On 26 May 2011 the law governing the use of cookies changed. Previously, the Privacy and Electronic Communications (EC Directive) Regulations 2003 (“E-Privacy Regulations”) required websites to provide users with full information about how the website used cookies and information to prevent cookies being deployed on to users’ machines. Now, users have to explicitly give their consent prior to having cookies downloaded on to their computers or mobile devices, having been provided with full and frank information about the use of cookies on a website. The new legislation which has amended the E-Privacy Regulations can be found here

Frustratingly, the government and the Information Commissioner’s Office (“ICO”) currently have few clear ideas as to how the new legislation should be implemented by web managers. There is no guidance in the amended E-Privacy Regulations as to exactly how “consent” should be given. The Government has left that remit with the ICO, and, as its guidance note on compliance highlights, there is as yet no clear-cut method of ensuring compliance.

The consequences of non-compliance

The ICO recognise that implementation of the new law will need to be phased and have thus taken a sensible approach to enforcement by giving web managers until May 2012 to comply with the new legislation before issuing sanctions. From May 2012, the ICO will have the power to impose penalties of up to £500,000 for breaches of the new legislation. However, web managers are expected to be working towards compliance with the new law in the interim.

The ICO will still be investigating websites subject to non-compliance complaints during the year-long grace period. If a non-compliant website cannot demonstrate to the ICO that it has been working towards compliance, it will be given a warning. Should the website still be non-compliant after May 2012, that warning may well turn into a financial penalty. 

What needs to be done now?

Web managers in the UK should therefore be doing the following:

  • Ascertaining what type of cookies are used by their websites and how they are downloaded onto users’ machines (effectively a ‘cookie audit’).
  • Deciding on which method(s) of obtaining consent is best for their website, given the cookie audit.
  • Recording the cookie audit and implementation methods in an easily digestible form, lest the ICO ever investigate the site during this transitional period.

Suggested methods of implementation

The list is non-exhaustive and will doubtless get longer, but below are a few options which have been suggested to procure user consent before cookies are downloaded. Please note that consent only needs to be provided by a user the first time each type of cookie (used for the same purpose) is downloaded on to their machine:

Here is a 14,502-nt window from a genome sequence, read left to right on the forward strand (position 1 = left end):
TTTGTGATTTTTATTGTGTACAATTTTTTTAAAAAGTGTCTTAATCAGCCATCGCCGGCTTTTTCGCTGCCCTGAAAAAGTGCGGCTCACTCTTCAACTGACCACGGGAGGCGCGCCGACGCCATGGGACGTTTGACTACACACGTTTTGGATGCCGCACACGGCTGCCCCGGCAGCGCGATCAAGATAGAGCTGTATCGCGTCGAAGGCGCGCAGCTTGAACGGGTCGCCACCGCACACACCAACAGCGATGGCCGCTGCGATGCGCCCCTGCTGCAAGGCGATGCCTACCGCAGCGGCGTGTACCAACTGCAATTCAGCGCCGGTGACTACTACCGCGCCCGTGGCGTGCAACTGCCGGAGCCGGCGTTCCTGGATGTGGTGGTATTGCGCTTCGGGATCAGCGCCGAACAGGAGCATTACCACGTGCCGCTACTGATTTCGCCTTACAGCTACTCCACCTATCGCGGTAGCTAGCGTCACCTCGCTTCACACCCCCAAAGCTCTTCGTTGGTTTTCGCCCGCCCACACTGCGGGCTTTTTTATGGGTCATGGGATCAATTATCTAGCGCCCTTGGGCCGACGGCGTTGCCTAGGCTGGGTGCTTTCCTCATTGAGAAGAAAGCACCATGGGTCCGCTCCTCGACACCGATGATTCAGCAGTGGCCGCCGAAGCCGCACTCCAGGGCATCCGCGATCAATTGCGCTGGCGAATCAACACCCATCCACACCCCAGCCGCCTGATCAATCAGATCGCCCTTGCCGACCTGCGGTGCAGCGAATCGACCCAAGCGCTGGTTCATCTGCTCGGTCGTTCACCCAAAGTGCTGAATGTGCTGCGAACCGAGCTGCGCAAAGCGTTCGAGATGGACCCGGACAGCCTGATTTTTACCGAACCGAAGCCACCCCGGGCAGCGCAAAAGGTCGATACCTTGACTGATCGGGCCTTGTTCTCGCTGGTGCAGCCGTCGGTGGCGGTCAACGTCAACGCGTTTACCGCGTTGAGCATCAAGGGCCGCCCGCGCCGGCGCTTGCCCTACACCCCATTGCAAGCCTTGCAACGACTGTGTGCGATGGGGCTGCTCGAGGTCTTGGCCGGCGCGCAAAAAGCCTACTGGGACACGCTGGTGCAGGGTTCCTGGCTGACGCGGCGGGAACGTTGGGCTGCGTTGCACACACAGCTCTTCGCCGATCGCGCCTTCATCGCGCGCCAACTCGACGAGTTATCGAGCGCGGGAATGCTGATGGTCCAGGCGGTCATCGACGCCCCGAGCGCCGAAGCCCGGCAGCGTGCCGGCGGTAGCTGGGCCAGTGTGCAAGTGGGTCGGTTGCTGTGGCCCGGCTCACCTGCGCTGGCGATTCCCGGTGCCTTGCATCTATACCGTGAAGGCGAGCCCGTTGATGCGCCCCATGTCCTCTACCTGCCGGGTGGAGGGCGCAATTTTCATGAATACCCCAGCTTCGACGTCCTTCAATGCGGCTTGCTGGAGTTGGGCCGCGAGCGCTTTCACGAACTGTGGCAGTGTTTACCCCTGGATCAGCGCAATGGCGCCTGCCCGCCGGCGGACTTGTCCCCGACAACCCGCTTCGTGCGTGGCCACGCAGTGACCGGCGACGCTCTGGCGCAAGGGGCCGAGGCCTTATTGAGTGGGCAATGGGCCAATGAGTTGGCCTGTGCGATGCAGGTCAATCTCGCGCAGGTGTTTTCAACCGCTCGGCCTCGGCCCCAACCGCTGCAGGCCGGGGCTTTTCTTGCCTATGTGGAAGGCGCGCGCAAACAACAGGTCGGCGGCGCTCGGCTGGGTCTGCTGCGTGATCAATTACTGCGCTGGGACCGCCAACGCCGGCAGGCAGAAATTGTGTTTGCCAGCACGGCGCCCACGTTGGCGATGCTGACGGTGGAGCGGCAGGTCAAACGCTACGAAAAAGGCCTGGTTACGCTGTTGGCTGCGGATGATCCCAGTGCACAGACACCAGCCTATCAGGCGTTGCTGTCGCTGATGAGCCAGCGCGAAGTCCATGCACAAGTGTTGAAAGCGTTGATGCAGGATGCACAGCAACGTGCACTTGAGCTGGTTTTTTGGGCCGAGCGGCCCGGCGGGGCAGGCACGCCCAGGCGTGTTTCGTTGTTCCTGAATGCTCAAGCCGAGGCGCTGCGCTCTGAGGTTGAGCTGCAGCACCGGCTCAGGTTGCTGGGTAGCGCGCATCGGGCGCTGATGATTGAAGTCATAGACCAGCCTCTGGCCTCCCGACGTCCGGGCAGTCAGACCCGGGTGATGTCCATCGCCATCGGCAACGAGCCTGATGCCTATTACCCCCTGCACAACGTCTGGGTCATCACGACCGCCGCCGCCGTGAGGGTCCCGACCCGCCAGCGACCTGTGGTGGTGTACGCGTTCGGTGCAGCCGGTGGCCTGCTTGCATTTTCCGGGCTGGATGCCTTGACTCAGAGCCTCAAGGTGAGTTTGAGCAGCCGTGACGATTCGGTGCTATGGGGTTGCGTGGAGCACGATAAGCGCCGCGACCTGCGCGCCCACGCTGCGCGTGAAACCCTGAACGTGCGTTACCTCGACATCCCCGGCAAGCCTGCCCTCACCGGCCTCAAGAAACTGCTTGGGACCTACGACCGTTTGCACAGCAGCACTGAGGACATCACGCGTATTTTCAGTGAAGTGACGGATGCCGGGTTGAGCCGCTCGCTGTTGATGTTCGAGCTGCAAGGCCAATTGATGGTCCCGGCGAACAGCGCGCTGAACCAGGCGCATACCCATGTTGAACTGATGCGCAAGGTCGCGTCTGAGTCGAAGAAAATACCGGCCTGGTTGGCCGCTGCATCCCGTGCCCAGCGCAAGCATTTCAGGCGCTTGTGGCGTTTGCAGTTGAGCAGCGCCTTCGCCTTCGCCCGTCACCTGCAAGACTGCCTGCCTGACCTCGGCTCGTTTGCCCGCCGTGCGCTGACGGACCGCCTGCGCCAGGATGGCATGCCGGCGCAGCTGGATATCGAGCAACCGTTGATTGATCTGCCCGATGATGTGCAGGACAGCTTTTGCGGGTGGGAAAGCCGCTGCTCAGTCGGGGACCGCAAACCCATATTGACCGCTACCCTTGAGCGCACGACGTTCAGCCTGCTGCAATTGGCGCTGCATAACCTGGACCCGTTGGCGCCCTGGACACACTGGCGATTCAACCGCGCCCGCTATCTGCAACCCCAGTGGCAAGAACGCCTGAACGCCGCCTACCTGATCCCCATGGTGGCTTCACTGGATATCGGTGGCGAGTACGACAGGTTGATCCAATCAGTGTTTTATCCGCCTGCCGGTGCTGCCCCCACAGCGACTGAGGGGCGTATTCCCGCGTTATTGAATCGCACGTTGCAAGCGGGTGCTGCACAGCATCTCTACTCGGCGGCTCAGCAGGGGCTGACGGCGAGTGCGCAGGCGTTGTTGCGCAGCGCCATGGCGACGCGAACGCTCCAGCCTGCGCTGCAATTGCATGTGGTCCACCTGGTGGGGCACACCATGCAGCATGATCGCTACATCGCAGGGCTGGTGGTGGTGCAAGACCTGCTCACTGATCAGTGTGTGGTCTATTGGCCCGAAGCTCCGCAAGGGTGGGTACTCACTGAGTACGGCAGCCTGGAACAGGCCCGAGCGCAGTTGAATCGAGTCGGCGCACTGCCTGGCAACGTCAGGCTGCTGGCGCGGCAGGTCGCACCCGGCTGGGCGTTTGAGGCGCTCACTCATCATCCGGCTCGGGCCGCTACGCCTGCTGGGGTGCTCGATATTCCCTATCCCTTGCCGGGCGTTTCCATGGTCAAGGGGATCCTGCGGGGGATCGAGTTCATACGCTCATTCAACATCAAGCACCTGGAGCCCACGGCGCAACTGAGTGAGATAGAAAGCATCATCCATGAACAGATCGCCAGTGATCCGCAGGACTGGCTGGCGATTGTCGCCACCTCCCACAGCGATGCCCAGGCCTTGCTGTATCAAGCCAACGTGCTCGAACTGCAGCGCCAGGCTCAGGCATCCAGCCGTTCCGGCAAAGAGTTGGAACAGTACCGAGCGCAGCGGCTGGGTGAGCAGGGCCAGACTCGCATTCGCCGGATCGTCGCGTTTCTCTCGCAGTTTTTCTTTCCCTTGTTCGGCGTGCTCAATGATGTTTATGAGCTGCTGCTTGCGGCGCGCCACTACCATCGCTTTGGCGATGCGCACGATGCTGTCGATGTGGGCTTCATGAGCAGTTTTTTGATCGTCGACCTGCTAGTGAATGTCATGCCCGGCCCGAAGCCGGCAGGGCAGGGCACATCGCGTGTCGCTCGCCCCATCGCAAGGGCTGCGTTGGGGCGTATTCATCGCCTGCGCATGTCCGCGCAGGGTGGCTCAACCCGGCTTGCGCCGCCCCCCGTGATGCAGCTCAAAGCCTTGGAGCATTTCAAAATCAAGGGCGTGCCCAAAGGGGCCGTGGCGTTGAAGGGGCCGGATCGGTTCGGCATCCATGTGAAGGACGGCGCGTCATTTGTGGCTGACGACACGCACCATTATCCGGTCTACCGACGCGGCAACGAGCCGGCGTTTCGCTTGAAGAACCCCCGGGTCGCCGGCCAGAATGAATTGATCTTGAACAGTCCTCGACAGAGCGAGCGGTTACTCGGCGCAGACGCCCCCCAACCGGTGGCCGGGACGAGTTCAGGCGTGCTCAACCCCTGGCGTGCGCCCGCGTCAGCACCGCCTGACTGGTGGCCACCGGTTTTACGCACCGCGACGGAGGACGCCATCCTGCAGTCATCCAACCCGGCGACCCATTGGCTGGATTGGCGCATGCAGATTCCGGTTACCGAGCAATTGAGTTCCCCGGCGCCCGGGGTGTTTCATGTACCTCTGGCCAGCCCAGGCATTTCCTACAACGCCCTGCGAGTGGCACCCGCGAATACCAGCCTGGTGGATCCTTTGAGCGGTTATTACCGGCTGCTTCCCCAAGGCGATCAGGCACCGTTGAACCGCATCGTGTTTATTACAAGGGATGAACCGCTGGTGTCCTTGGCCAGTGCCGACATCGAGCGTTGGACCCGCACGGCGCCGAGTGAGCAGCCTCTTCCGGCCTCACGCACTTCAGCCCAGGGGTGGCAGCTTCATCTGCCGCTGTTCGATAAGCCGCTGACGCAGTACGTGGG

• Pop-ups each time a cookie is to be downloaded onto a user’s machine.
  • Having in place a privacy policy setting out the site’s use of cookies; the terms of which a user must positively agree to upon visiting the site (i.e. via a tick box).
  • Settings and feature-led consent. If cookies are downloaded when a user does something e.g. watches a video or personalises the site, obtaining the user’s consent prior to that action for compliance.

Web managers should be reminded that where the use of cookies is “strictly necessary” for the disclosed central purpose of the site, no consent needs to be given by the end user to their deployment. The most common situation in which this applies will be where a website remembers the contents of a user’s shopping basket as they navigate the site.

What next?

The ICO have suggested that, in the near future, consent will be validly provided through users’ web browsers. ICO guidance envisages a future scenario whereby a user accesses a website via a sufficiently sophisticated web browser, set up to reject certain cookies and accept others, allowing a web manager to assume that the user has provided their consent accordingly. However, it is acknowledged that many web browsers are not sufficiently sophisticated for this method to be currently viable. The Government is therefore currently consulting with the major web browser manufacturers and it is envisaged that an announcement as to compliance via this unobtrusive method will eventually be made.

However, the Article 29 Working Party (a group of data protection regulators from EU member states) have given a non-binding (albeit very persuasive) opinion on consent via web browsers. The Working Party have suggested that reliance on users navigating websites via sophisticated web browsers is not, in itself, a substitute for procuring their positive consent to the download of cookies. Instead, the Working Party has suggested that web browsers need to be supplied to consumers with a default setting of rejecting cookies. In order for consent to be validly given via these browsers, users would also have to be provided with comprehensive information about cookies before actively changing their browser settings to allow cookies.